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Meet three brothers who’ve cheerfully given their French fast-fashion heritage an American accent.

Don’t be fooled by the name. American Retro, a fledgling contemporary sportswear brand, is a fully French fashion-forward label.

“It’s a piece of the American dream with added French flair,” says David Pariente, the 26-year-old buying and production manager of the brand. He cofounded the label with his brothers, Gregory and Gary. And it truly is a family affair. Their father, Gérard Pariente, president of French fast-fashion behemoth Naf Naf, cofounded that label in the Seventies with his own brother, Patrick.

While dad may be one of France’s leading purveyors of ephemeral apparel, the junior set is keen to create looks with lasting appeal. And why not? “There has been too much democratization in fast fashion. Consumers today prefer to buy less quantity and focus on quality,” says David. Not that the new generation is critiquing their fast-fashion heritage. The trio all trained at Naf Naf before taking on their own brand. And hard work pays off with the Parientes.

The label recently opened its fourth and largest Paris location at 10 Rue du Vieux Colombier in the trendy Saint-Germain district. Sprawling over three floors, the 2,900-square-foot store carries ultrafeminine retro looks for women ranging from ethnic and hippy-chic styles to more Baroque fare.

“There was a huge demand from consumers to sell fashion that could be worn with jeans,” explains Gregory, 30. He should know. American Retro was initially founded in 2002 as a joint venture to distribute Joe’s Jeans in France. The first American Retro collection bowed a year later and quickly was followed by a freestanding store in the chic Saint-Honoré neighborhood.

“Jeans will always be a constant in the wardrobe. We built the American Retro concept around them,” says David, whose wife, Laure, also a Naf Naf alum, is the creative director for the brand. Next winter’s collection will boast a variety of Baroque-inspired knitwear pieces. A knit dress retailing for 120 euros, or about $155 at current exchange, is expected to be a bestseller. Also coming in July is its first men’s wear line, dubbed Man of Honors, and given an entire floor at the Saint-Germain location. The store also stocks select vintage items to underscore the retro vibe. Dead-stock shoes from the Seventies, such as stilettos by Sergio R, had fashionistas here heading to the stores in a hurry.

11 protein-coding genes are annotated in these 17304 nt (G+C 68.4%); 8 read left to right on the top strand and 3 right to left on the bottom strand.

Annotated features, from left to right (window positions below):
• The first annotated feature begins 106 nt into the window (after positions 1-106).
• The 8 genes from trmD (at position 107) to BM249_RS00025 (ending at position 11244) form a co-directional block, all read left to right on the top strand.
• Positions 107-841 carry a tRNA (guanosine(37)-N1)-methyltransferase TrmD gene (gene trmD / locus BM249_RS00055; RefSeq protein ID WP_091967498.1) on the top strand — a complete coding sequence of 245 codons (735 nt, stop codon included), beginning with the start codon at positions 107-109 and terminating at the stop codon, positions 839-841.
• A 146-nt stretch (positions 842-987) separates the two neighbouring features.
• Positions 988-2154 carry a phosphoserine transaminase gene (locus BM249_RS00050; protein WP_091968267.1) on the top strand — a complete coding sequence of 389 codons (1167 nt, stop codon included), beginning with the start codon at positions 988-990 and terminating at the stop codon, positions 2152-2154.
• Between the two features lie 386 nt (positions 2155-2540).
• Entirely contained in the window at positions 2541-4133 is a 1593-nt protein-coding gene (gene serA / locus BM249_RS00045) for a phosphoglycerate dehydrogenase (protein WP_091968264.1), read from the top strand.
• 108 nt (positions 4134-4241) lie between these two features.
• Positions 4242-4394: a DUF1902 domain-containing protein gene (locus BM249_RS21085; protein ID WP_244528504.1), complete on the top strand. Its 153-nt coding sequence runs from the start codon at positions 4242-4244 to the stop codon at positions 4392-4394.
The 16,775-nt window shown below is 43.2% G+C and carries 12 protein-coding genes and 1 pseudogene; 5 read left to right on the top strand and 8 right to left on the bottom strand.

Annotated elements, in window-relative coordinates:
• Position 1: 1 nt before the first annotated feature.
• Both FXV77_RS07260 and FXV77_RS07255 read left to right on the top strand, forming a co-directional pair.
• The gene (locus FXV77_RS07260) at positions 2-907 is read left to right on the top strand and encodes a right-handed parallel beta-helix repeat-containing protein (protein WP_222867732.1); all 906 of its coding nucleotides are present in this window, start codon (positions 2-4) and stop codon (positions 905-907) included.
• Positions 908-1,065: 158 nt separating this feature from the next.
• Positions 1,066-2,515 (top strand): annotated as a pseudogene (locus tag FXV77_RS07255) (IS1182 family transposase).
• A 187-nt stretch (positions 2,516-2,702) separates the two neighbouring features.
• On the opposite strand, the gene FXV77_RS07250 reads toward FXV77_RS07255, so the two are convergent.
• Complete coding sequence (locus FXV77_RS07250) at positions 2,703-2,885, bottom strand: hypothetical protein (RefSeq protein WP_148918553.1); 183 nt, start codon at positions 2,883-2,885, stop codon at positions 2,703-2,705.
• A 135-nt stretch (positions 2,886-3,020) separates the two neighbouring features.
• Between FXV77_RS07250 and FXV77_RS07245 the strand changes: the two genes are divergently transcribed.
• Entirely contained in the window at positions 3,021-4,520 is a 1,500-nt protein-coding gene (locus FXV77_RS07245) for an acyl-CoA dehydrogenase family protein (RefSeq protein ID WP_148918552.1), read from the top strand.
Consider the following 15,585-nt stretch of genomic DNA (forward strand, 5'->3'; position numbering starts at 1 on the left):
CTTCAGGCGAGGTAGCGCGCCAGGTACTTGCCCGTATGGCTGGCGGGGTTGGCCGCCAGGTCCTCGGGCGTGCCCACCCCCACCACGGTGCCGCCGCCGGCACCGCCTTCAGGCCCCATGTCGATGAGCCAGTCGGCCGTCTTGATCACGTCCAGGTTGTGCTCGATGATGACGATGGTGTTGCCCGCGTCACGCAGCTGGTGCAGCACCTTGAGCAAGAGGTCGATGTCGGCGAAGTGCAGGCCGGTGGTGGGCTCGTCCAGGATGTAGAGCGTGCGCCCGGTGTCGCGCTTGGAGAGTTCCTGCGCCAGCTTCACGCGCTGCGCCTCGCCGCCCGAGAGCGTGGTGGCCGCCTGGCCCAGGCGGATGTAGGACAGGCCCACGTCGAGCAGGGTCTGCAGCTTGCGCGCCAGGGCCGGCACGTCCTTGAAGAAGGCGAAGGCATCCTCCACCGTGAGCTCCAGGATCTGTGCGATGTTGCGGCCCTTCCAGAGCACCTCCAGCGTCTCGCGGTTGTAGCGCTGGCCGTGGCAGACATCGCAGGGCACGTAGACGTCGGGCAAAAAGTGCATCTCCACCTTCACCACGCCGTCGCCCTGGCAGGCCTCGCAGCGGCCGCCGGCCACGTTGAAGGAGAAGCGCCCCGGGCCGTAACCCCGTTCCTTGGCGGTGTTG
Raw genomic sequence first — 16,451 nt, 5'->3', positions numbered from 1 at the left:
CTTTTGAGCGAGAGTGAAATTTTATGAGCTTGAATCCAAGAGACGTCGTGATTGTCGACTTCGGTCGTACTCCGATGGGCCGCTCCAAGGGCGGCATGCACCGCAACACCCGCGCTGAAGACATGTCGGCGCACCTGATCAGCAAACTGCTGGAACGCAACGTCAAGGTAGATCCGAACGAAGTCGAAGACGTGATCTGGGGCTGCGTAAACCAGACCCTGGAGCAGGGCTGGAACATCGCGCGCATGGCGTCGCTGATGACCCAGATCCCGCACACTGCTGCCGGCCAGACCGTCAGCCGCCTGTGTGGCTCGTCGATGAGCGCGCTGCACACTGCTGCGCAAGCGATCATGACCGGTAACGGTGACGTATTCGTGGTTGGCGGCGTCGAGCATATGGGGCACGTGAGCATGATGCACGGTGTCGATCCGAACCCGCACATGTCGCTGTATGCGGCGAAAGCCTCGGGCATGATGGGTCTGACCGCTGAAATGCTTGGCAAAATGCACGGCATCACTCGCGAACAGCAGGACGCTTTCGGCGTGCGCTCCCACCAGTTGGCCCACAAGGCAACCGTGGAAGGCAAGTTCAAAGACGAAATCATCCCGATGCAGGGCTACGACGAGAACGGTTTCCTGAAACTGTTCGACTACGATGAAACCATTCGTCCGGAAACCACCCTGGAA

“We offer vintage looks from the fashion industry that are made industrially,” says David, who adds that sales for the brand increased 70 percent to 7 million euros, or about $9 million, from 4.8 million, or about $6.2 million, a year ago. Sold at a plethora of European retail doors, the label is being swept up by U.S. retailers, too, including Henri Bendel and Saks Fifth Avenue as well as Lisa Kline and Madison in Los Angeles. Contemporary fashion chain Anthropologie also is making space for an American Retro corner.

And if the family tree wasn’t already filled with fruit of the looms, the Parientes’ cousin, Priscilla Pariente, launched her own label, Manoush, two years ago. Her contemporary brand, which opened a store in the Marais district in Paris last April, offers stylish clothing with a more girlish attitude. Tops are 100 euros, or about $130, and blousons run 300 euros, or about $389. The label already counts 250 clients around the world, including Bloomingdale’s in New York and Bon Marché in Paris.

“Our family gave us the taste for the business,” says Gregory. “We grew up in it; we had a very early start.”

This article appeared in WWD FAST, a special publication of WWD available to subscribers.

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